Conclusions: Both anti-TNF and non-biologic systemic treatment were associated with an increased risk of paediatric infections. However, reassuringly, the increased risks were present regardless of treatment in the third trimester, or with combination treatment, and were not persistent during the first 3 years of life. Our findings may indicate a true risk, but could also be due to unadjusted confounding by disease severity and healthcare-seeking behaviour. This may in turn shift the risk-benefit equation towards continuation of treatment even in the third trimester.
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http://dx.doi.org/10.1111/apt.15971DOI Listing
September 2020

Postcolonoscopy Colorectal Cancer in Sweden From 2003 to 2012: Survival, Tumor Characteristics, and Risk Factors.

Clin Gastroenterol Hepatol 2020 11 15;18(12):2724-2733.e3. Epub 2020 Jun 15.

Department of Medicine, Karolinska Institutet, Solna (MedS), Stockholm, Sweden.

Background & Aims: The rate of postcolonoscopy colorectal cancer (PCCRC) is a measure of colonoscopy quality, but there are conflicting results from studies of survival times of patients with PCCRC. We assessed survival times of patients with PCCRC and characterized the microscopic and macroscopic features of postcolonoscopy colorectal tumors.

Methods: We performed a population-based cohort study using data from a database in Sweden, on 458,937 colonoscopies (54.0% women) performed from 2003 through 2012. Rates of colorectal cancer within 3 years of a colonoscopy were calculated based on the World Endoscopy Organization guidelines. Risk factors were evaluated using Poisson regression analysis. We used Cox regression models and Kaplan-Meier analyses, stratified by sex, to assess conditional survival. Logistic regression models were used to evaluate features of postcolonoscopy colorectal tumors, including stage location (right, left, or rectum) differentiation grade (high or low), synchronous tumors, perineural growth, resection margins, and mucinous and vessel characteristics.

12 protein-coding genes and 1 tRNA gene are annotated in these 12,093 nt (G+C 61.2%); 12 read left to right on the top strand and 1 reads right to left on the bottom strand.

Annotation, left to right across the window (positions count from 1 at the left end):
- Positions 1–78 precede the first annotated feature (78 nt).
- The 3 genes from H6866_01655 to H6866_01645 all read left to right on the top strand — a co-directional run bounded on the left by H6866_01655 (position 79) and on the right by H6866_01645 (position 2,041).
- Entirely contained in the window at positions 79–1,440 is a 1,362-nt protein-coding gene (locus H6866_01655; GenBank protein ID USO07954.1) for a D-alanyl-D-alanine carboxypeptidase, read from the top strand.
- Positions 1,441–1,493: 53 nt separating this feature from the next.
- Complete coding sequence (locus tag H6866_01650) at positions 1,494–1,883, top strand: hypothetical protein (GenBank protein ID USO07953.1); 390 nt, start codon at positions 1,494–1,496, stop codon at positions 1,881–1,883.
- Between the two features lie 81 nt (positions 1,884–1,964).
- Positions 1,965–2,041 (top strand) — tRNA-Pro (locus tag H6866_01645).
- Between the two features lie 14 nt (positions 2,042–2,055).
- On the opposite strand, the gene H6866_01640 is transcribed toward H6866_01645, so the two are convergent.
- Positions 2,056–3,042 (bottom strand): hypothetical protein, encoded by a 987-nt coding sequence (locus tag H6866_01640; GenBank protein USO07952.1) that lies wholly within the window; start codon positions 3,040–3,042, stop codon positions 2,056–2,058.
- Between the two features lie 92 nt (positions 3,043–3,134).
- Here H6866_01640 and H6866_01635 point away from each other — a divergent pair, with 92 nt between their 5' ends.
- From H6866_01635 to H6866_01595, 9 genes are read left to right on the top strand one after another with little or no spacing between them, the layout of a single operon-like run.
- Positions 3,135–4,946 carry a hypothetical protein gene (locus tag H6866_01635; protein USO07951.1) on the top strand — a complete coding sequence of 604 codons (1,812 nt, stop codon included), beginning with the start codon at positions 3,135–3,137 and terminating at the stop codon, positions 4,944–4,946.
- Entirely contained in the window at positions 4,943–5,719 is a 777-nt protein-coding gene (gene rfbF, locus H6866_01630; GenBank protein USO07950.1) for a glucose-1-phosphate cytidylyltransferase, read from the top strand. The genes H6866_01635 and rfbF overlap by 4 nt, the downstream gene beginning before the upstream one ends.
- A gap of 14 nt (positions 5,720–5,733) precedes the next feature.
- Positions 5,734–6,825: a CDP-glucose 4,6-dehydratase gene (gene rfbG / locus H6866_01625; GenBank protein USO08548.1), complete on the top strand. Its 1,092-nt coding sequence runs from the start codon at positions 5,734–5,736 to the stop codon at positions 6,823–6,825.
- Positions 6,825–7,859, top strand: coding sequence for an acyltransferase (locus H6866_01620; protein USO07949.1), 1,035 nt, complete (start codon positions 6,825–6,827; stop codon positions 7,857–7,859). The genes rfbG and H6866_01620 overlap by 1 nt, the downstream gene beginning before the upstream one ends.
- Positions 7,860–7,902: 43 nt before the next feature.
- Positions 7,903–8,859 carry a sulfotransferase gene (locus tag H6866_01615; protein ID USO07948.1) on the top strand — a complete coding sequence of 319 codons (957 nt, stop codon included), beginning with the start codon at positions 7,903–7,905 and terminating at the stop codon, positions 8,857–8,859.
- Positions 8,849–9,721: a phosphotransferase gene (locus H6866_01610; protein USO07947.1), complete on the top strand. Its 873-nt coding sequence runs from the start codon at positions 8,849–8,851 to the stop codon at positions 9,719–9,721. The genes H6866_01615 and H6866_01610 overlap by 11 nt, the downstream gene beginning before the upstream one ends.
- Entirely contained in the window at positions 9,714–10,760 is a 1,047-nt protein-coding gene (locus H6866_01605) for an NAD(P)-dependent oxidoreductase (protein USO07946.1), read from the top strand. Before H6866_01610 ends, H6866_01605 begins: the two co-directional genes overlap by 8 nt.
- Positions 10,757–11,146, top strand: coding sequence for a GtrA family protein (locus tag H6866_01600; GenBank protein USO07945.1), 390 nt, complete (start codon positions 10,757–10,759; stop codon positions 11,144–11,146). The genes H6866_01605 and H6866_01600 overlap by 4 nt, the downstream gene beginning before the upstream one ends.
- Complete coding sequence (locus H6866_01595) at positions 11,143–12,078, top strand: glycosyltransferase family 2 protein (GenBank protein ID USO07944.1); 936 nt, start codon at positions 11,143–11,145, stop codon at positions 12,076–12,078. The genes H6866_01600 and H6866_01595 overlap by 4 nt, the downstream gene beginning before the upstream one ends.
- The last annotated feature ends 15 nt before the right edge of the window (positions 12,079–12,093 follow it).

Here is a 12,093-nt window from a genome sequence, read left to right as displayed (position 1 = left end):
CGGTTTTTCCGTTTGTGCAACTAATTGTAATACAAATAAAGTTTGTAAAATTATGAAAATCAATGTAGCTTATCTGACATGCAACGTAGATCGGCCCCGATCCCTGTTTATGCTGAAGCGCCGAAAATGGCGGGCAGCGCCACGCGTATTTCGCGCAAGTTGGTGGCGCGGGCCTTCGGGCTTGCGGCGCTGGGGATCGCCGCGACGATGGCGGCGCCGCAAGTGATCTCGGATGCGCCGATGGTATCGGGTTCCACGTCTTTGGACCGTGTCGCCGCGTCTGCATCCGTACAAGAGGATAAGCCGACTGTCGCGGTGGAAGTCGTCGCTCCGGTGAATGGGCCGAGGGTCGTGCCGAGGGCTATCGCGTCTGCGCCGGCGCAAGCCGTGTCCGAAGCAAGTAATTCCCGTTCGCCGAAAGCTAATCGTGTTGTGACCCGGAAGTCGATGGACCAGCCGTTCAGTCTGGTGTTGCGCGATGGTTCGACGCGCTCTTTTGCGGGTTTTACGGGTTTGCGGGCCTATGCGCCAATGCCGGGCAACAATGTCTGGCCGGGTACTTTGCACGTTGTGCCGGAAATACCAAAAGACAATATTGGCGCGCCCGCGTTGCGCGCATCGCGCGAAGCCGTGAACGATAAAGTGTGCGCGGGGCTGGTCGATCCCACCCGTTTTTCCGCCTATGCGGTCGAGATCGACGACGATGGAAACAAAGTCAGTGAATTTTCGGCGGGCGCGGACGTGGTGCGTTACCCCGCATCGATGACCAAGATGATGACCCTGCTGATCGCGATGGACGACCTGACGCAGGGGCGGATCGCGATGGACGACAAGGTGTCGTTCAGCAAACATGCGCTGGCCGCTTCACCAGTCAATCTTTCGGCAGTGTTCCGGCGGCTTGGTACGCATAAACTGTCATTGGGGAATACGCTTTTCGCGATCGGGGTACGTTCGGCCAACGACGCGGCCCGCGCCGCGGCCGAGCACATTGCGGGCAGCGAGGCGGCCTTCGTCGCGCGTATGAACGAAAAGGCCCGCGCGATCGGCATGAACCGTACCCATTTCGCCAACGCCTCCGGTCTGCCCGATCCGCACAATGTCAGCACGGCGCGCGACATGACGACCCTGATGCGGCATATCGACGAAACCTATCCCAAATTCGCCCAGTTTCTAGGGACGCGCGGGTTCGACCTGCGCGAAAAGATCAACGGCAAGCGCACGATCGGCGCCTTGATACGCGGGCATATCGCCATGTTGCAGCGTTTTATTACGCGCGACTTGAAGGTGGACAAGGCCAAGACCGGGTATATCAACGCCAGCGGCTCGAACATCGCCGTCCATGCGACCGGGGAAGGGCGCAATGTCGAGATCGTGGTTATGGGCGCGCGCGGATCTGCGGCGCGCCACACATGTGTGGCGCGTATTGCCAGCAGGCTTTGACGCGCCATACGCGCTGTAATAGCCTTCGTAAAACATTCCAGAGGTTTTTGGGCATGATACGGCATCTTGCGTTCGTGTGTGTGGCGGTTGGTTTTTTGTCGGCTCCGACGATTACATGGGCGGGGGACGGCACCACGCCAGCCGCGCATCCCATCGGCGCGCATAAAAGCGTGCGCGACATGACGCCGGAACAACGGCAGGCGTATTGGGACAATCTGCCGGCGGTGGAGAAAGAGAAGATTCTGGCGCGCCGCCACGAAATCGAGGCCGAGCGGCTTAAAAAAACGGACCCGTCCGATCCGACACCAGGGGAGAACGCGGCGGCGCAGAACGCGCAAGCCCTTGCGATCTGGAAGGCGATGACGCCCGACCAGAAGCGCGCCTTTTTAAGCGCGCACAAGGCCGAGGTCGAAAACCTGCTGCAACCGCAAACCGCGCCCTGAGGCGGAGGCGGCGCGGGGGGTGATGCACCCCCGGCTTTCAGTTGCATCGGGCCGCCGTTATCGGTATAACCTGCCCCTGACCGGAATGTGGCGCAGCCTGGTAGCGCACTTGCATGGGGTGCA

Results: Within 36 months after a colonoscopy, there were 19,184 individuals who had received a diagnosis of CRC; 1384 of these were PCCRCs (7.2%). The proportion of individuals with PCCRC decreased from 9.4% in 2003 to 6.1% in 2012. The largest risk factors for PCCRC were a prior diagnosis of CRC (relative risk [RR], 3.31; 95% CI, 2.71-4.04), ulcerative colitis (RR, 5.44; 95% CI, 4.75-6.23), Crohn's disease (RR, 3.81; 95% CI, 2.98-4.87), and prior polypectomy (RR, 2.32; 95% CI, 1.97-2.72). Individuals with PCCRCs had shorter survival times than individuals with CRCs detected during the index colonoscopy. Multivariate hazard ratios for PCCRC were 2.75 for men (95% CI, 2.21-3.42) and 2.00 for women (95% CI, 1.59-2.52), respectively. Individuals with left-side PCCRC had shorter survival times than patients with CRC detected during the index colonoscopy. Postcolonoscopy colorectal tumors had increased odds of low differentiation grade (odds ratio, 1.27; 95% CI, 1.09-1.49) compared with colorectal tumors detected during the index colonoscopy.

Conclusions: In an analysis of colonoscopies in Sweden, the rate of PCCRCs decreased from 9.4% in 2003 to 6.1% in 2012. Diseases that require surveillance (such as prior colorectal neoplasms and inflammatory bowel diseases) are the largest risk factors for PCCRC. Patients with PCCRC have shorter survival times than patients with CRC detected during their initial colonoscopy-especially women and patients with left-side tumors.
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http://dx.doi.org/10.1016/j.cgh.2020.06.010DOI Listing
November 2020

Inflammatory bowel disease and risk of small bowel cancer: a binational population-based cohort study from Denmark and Sweden.

Gut 2021 02 30;70(2):297-308. Epub 2020 May 30.

Department of Medical Epidemiology and Biostatistics, Karolinska Institutet, Stockholm, Sweden.